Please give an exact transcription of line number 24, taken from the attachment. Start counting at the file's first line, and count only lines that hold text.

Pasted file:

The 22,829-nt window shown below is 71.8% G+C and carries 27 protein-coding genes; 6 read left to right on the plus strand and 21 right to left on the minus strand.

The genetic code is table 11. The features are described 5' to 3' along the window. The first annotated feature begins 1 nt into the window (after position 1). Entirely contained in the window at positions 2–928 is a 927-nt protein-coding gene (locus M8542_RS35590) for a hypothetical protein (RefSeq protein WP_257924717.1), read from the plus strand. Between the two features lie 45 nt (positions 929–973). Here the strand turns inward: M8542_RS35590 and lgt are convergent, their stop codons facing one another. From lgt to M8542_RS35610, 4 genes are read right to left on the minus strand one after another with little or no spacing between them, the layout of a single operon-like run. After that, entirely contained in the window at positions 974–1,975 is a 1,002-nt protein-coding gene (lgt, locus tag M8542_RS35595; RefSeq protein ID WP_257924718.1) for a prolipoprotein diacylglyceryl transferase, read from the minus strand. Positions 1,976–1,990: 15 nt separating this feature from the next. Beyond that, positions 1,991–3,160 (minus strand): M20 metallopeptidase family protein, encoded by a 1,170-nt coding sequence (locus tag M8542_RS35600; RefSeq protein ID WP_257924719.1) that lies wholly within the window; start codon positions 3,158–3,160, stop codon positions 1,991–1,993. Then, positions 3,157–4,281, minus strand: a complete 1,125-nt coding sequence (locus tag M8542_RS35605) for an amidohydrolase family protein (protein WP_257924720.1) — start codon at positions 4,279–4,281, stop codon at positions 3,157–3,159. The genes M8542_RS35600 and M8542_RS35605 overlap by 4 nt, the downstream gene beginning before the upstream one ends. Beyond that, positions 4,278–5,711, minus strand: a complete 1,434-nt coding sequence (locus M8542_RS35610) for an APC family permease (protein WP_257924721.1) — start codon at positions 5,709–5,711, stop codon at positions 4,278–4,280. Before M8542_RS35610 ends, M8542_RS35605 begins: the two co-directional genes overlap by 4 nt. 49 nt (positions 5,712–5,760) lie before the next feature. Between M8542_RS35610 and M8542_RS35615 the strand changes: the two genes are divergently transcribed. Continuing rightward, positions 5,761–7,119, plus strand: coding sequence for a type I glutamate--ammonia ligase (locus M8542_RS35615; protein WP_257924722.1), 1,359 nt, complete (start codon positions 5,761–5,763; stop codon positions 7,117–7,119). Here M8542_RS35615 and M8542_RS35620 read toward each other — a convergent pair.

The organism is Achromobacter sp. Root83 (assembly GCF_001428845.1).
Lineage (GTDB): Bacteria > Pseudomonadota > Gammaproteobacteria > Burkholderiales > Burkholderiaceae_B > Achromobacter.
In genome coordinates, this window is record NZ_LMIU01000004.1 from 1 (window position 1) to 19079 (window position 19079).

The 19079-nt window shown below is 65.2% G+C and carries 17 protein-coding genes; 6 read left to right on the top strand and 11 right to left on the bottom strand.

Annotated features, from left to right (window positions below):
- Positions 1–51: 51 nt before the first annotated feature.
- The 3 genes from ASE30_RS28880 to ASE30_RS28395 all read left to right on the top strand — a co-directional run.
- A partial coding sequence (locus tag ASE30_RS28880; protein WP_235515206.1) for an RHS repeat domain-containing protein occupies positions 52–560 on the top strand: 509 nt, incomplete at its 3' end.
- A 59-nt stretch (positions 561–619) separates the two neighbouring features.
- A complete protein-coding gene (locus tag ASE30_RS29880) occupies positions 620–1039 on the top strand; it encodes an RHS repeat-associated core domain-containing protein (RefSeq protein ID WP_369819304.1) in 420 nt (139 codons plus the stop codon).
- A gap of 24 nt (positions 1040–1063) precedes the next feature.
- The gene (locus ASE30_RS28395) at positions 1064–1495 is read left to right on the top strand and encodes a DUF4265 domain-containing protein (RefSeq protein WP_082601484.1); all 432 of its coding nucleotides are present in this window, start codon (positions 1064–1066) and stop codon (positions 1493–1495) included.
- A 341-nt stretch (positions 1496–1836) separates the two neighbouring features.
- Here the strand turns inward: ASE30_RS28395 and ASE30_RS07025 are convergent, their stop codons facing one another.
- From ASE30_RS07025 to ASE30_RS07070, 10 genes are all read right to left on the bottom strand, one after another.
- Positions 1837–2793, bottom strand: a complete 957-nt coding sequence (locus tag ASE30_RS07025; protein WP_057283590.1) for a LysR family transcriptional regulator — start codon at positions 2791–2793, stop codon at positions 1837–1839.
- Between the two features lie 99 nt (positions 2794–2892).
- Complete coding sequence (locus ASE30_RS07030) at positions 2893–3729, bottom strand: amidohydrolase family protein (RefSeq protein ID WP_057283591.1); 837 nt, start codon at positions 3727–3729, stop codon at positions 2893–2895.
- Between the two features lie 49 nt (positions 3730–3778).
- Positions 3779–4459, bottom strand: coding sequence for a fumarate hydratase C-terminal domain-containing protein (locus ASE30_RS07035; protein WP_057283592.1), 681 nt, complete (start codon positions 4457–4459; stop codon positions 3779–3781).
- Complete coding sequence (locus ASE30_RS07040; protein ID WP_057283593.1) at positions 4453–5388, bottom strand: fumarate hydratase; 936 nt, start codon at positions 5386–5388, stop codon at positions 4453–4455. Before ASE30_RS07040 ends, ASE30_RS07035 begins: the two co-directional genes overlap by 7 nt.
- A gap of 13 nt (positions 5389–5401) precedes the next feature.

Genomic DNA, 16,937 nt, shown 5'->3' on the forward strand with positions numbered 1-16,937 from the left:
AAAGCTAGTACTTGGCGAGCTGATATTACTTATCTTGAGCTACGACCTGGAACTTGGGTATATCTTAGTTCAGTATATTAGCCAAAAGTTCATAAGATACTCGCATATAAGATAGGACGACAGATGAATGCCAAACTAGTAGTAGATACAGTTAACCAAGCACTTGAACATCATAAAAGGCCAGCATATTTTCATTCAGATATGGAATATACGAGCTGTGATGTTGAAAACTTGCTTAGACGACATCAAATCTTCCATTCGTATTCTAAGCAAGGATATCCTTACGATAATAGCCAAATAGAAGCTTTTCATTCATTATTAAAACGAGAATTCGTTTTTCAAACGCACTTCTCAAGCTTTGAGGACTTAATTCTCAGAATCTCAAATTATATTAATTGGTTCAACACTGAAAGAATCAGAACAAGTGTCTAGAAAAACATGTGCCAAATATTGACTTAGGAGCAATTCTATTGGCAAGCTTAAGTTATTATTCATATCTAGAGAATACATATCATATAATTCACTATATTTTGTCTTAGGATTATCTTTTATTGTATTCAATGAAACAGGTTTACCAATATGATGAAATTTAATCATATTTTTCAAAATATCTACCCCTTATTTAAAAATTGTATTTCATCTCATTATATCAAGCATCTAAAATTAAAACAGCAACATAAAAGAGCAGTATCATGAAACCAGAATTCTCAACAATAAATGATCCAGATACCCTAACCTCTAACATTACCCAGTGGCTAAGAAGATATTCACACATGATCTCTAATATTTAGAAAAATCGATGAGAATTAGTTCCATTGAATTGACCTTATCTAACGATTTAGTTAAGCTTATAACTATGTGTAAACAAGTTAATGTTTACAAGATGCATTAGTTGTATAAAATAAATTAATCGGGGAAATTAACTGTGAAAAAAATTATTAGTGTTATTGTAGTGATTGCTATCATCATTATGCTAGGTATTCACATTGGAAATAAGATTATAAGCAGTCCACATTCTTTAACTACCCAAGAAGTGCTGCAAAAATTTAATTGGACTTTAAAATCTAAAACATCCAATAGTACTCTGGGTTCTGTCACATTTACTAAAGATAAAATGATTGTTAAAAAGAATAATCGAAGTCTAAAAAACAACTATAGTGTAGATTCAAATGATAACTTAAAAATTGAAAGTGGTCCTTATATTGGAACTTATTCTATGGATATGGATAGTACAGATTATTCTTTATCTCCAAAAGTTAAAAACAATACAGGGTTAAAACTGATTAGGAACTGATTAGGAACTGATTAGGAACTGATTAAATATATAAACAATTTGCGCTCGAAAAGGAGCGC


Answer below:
- A gap of 13 nt (positions 5389–5401) precedes the next feature.